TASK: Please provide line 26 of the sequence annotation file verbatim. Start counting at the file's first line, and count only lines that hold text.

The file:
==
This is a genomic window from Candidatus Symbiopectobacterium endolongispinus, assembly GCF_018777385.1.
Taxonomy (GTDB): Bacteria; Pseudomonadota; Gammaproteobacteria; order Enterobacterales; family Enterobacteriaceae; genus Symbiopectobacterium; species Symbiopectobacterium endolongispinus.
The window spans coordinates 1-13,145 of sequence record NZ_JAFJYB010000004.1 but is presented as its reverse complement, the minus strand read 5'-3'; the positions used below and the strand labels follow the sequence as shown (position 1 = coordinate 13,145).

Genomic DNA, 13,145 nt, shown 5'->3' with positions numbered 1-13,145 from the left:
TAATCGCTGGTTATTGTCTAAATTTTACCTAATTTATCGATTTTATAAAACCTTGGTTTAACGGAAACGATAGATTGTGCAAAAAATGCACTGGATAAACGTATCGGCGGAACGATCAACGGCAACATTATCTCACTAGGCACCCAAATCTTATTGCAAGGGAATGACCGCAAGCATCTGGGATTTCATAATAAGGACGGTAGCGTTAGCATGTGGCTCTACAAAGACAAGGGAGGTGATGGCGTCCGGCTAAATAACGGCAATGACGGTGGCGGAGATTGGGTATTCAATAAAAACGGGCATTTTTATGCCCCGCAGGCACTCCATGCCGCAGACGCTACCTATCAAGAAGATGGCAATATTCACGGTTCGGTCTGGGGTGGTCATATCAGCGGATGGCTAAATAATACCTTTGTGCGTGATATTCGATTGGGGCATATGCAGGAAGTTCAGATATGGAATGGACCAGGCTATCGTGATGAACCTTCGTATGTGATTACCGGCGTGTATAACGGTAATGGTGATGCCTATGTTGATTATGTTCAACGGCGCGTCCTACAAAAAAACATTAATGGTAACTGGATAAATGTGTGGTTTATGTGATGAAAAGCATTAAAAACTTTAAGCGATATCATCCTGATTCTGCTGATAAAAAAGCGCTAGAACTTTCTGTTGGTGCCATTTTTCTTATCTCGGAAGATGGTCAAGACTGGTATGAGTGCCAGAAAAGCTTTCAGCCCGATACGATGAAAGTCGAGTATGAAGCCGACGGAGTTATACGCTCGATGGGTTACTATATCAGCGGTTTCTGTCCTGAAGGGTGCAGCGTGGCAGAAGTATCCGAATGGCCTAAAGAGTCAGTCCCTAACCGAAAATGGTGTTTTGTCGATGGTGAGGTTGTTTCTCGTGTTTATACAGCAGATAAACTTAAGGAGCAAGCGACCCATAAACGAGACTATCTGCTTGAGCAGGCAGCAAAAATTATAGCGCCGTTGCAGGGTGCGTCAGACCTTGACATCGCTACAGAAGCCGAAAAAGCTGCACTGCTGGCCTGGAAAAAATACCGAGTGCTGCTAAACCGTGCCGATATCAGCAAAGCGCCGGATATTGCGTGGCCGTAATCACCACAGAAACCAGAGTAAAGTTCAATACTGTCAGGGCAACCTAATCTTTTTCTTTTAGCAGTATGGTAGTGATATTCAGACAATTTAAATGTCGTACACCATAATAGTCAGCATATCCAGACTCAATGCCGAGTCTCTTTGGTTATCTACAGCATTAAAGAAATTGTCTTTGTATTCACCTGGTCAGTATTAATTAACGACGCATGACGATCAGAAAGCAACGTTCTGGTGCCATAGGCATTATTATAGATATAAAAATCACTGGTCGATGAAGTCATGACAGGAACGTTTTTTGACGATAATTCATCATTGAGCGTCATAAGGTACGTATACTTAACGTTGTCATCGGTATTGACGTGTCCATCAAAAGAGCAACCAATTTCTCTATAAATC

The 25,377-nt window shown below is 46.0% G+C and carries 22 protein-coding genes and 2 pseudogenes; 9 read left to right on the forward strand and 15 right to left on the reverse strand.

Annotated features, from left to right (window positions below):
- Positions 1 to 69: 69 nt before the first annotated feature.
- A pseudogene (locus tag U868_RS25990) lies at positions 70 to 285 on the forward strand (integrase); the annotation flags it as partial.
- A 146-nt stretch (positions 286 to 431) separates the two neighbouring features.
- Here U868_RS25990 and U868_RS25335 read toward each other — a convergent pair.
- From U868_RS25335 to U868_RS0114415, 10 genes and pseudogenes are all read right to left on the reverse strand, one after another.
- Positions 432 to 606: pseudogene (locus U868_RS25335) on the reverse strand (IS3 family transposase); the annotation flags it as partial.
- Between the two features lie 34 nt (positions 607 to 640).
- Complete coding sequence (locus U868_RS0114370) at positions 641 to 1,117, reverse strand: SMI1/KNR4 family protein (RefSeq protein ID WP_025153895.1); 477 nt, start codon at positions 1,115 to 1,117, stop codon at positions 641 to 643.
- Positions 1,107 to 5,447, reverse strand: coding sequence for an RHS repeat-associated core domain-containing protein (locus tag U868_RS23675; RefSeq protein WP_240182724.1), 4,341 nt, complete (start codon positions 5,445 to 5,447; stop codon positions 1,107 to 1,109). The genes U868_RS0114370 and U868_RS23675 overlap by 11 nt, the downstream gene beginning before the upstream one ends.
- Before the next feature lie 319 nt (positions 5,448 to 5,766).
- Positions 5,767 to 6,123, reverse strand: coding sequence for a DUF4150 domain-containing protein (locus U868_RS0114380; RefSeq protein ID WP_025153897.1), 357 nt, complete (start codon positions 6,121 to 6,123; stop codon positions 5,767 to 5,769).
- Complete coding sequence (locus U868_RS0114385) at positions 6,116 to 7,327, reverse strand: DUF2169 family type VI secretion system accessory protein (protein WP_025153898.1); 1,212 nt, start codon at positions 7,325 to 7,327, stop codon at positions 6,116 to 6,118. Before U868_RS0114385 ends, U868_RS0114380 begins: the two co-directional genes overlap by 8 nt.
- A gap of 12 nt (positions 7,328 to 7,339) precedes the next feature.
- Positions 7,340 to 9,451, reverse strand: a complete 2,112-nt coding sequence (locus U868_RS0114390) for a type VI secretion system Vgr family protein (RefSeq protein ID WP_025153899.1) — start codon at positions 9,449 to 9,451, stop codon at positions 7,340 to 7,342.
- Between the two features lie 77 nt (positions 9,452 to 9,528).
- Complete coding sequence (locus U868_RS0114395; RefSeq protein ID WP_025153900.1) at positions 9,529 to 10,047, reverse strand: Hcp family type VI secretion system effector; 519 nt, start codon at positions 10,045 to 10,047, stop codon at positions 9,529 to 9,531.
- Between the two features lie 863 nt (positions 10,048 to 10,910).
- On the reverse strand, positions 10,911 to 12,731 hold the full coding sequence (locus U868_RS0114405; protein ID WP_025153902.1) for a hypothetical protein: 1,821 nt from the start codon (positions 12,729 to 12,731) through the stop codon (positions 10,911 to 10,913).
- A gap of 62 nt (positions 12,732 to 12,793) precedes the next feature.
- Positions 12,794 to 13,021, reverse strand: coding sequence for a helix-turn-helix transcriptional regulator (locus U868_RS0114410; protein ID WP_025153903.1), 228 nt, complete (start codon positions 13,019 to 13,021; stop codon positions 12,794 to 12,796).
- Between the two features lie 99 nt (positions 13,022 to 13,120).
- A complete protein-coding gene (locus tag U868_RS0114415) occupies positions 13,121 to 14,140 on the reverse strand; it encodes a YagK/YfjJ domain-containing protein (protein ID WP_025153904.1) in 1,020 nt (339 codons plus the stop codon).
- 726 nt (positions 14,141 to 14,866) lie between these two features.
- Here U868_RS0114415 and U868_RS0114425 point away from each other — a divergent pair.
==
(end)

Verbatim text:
- A gap of 62 nt (positions 12,732 to 12,793) precedes the next feature.